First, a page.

Ken Bradbury said that this is the first time it’s taken him thirty years to write a play. “At least that’s when I started thinking about it,” said Bradbury. “Maybe forty years. I’ve been interested in the story of Robert Earl Hughes all my life.” Hughes was, during his lifetime, the heaviest human being recorded in the history of the world. He grew up near Fishhook, Illinois, and is buried in the Benville Cemetery near Mt. Sterling. His last confirmed weight was 1041 pounds.

Bradbury’s father knew Hughes who died in 1958 at the age of 32. “Robert Earl loved to read and Dad would take him magazines,” said Bradbury. In fact, many people in the Jacksonville and Pike/Brown County communities still have vivid memories of Hughes from the times he would visit various fairs and carnivals including the Morgan County Fair. The playwright said that he was once riding the London Tube underground railway and pictures of Hughes were featured in the British city’s Guinness Book of World Records Museum. “I thought, wow. . .he’s known all over the world but nothing’s really been done about him locally.” This was the beginning of Ken’s thirty-year quest to bring the story of Robert Earl Hughes to the stage. “My problem,” said Ken, “was how to portray him onstage. I didn’t want the audience to spend the evening looking at fake padding and wondering how it was done. I wanted them to get to know the man, not a freak.”

Hughes was the victim of a malfunctioning pituitary gland as a result of contracting whooping cough as a child. Were the problem diagnosed today the cure would be simple, but at the time of Hughes’ birth there was no remedy. “The real story of Robert Earl was his humanity,” said Bradbury. “I’ve interviewed dozens of people over the years and have collected everything I could find on his life, and over and over people kept talking about the wonderful attitude he had toward life.” Bradbury credits much of his research to local author Scott Maruna whom Ken credits as having done the best work on Hughes. “Scott’s book was invaluable,” said Ken. And as the fates would have it, the richest single source of original material on the world’s largest man was Bradbury’s cousin, Gerald Kurfman. “I met with Gerald twenty years ago,” said Ken. “He gave me every photo and clipping and letter he had with the promise to give it back some day.” Unfortunately, Kurfman died several years ago and won’t be able to see the fruits of his lifelong collecting.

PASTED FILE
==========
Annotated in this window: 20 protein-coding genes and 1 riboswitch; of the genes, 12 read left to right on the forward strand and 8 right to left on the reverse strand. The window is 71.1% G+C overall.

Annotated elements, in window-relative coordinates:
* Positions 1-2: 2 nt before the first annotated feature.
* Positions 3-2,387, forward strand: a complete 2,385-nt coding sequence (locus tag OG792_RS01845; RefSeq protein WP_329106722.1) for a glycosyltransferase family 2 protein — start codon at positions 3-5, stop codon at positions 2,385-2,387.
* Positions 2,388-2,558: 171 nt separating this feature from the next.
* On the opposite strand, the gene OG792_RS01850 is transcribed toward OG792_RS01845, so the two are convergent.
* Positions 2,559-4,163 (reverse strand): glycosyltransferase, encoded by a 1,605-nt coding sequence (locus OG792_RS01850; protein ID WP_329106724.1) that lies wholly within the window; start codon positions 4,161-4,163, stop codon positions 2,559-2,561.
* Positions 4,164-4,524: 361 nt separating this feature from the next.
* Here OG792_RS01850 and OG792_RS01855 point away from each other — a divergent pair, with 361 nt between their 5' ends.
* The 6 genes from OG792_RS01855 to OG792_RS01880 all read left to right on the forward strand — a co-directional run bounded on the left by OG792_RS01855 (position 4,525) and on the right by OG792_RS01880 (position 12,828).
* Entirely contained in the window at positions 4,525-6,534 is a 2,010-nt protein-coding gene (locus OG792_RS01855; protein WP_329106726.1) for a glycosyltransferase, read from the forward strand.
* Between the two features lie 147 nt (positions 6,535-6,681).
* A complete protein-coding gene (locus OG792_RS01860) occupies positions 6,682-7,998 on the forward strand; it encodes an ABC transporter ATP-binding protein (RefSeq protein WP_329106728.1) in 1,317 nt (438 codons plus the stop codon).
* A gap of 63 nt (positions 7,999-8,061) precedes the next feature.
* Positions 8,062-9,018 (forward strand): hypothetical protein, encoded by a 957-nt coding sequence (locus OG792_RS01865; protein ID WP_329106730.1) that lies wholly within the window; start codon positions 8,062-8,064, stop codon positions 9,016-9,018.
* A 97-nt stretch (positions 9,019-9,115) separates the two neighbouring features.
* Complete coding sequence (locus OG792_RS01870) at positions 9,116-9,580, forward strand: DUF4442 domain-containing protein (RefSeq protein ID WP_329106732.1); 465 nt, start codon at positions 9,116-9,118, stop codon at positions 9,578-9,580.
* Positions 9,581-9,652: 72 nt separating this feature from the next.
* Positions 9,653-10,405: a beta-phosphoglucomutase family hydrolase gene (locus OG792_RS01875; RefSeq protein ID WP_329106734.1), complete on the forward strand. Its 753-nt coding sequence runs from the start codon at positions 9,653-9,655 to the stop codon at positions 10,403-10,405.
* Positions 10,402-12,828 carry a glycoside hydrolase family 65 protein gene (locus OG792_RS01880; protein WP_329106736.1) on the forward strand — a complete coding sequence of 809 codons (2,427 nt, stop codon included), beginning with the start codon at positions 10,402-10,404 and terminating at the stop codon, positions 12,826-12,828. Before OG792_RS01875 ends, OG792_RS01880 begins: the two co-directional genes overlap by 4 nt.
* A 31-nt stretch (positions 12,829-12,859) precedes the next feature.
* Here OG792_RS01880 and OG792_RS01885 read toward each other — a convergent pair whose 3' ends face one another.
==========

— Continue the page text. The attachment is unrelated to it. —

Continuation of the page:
Bradbury solved the problem of padding an actor out onstage by not doing it. “I think this will be even better,” said Ken, as seven actors playing 85 different characters will perform his production of “The Boy from Fishhook”. Willem Kline, an Illinois College student from the Chicago area, will play the character of Robert Earl Hughes. “Willem is a normal-sized young man and we’ll show pictures of the original Robert Earl throughout the production,” said Bradbury. Other actors include Sylvia Burke, Keith Bradbury, Rich McCoy, Melissa Mueller, Jim Yale and Brenda Yale.

The play will be produced in three different venues beginning at the Illinois College Sibert Theatre on July 13 and 14 at 7:30 each evening, then moving to Mt. Sterling on July 15, and ending its run with a final performance in Pittsfield on July 16. The Jacksonville production is being sponsored by the Heritage Cultural Society and sponsored by the Jacksonville Savings Bank and Farmers State Bank and Trust Company. The only existing pair of Robert Earl’s overalls will travel with the show and be on display each evening courtesy of the Pike Historical Society. Bradbury notes, “I thought it would be nice to do the show in Jacksonville then move it to the areas where he grew up and where he’s buried.”

Robert Earl Hughes was born into poverty with sharecropper parents who moved across the Mississippi River from Missouri when he was a baby, eventually ending up in a house with no electricity near Fishhook, Illinois. To make ends meet he traveled the nation with various carnivals and fairs, suffering the abuses often afforded sideshow freaks. “In Texas they used to burn him with cigarettes to see if his flesh was real,” said Bradbury. “And a crooked promoter once flew him to New York to be on the Ed Sullivan show only to find out the whole thing was a scam and Robert was left in a New York hotel with no money and no way home.” Yet through all this Hughes remained optimistic and happy. “He loved people,” said Ken. “Even when they mistreated him. His reaction to the New York scam was, ‘But I got to meet the mayor of New York!’”

Tickets for the Jacksonville production can be purchased at Our Town Books, County Market, or online at kenbradbury.org.

Theeey’re back … Japanese beetles

Ken Johnson